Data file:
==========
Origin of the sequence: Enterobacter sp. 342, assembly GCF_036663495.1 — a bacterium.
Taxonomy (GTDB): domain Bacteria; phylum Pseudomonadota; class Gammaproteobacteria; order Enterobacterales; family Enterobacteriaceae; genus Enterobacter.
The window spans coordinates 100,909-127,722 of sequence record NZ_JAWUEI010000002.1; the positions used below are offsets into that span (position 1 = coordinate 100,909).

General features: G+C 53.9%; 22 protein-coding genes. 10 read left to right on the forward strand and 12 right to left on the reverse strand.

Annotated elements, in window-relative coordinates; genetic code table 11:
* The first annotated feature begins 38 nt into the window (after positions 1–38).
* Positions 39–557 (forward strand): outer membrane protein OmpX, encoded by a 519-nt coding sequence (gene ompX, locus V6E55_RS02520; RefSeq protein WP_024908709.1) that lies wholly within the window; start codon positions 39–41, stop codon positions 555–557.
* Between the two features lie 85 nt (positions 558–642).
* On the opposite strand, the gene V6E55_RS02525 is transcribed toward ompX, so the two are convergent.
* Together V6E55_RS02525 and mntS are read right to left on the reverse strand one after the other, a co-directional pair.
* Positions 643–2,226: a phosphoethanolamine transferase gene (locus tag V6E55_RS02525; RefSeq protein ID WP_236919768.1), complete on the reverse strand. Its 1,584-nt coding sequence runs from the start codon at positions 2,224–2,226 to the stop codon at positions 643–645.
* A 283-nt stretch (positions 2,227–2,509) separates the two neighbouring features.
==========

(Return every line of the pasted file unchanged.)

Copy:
Origin of the sequence: Enterobacter sp. 342, assembly GCF_036663495.1 — a bacterium.
Taxonomy (GTDB): domain Bacteria; phylum Pseudomonadota; class Gammaproteobacteria; order Enterobacterales; family Enterobacteriaceae; genus Enterobacter.
The window spans coordinates 100,909-127,722 of sequence record NZ_JAWUEI010000002.1; the positions used below are offsets into that span (position 1 = coordinate 100,909).

General features: G+C 53.9%; 22 protein-coding genes. 10 read left to right on the forward strand and 12 right to left on the reverse strand.

Annotated elements, in window-relative coordinates; genetic code table 11:
* The first annotated feature begins 38 nt into the window (after positions 1–38).
* Positions 39–557 (forward strand): outer membrane protein OmpX, encoded by a 519-nt coding sequence (gene ompX, locus V6E55_RS02520; RefSeq protein WP_024908709.1) that lies wholly within the window; start codon positions 39–41, stop codon positions 555–557.
* Between the two features lie 85 nt (positions 558–642).
* On the opposite strand, the gene V6E55_RS02525 is transcribed toward ompX, so the two are convergent.
* Together V6E55_RS02525 and mntS are read right to left on the reverse strand one after the other, a co-directional pair.
* Positions 643–2,226: a phosphoethanolamine transferase gene (locus tag V6E55_RS02525; RefSeq protein ID WP_236919768.1), complete on the reverse strand. Its 1,584-nt coding sequence runs from the start codon at positions 2,224–2,226 to the stop codon at positions 643–645.
* A 283-nt stretch (positions 2,227–2,509) separates the two neighbouring features.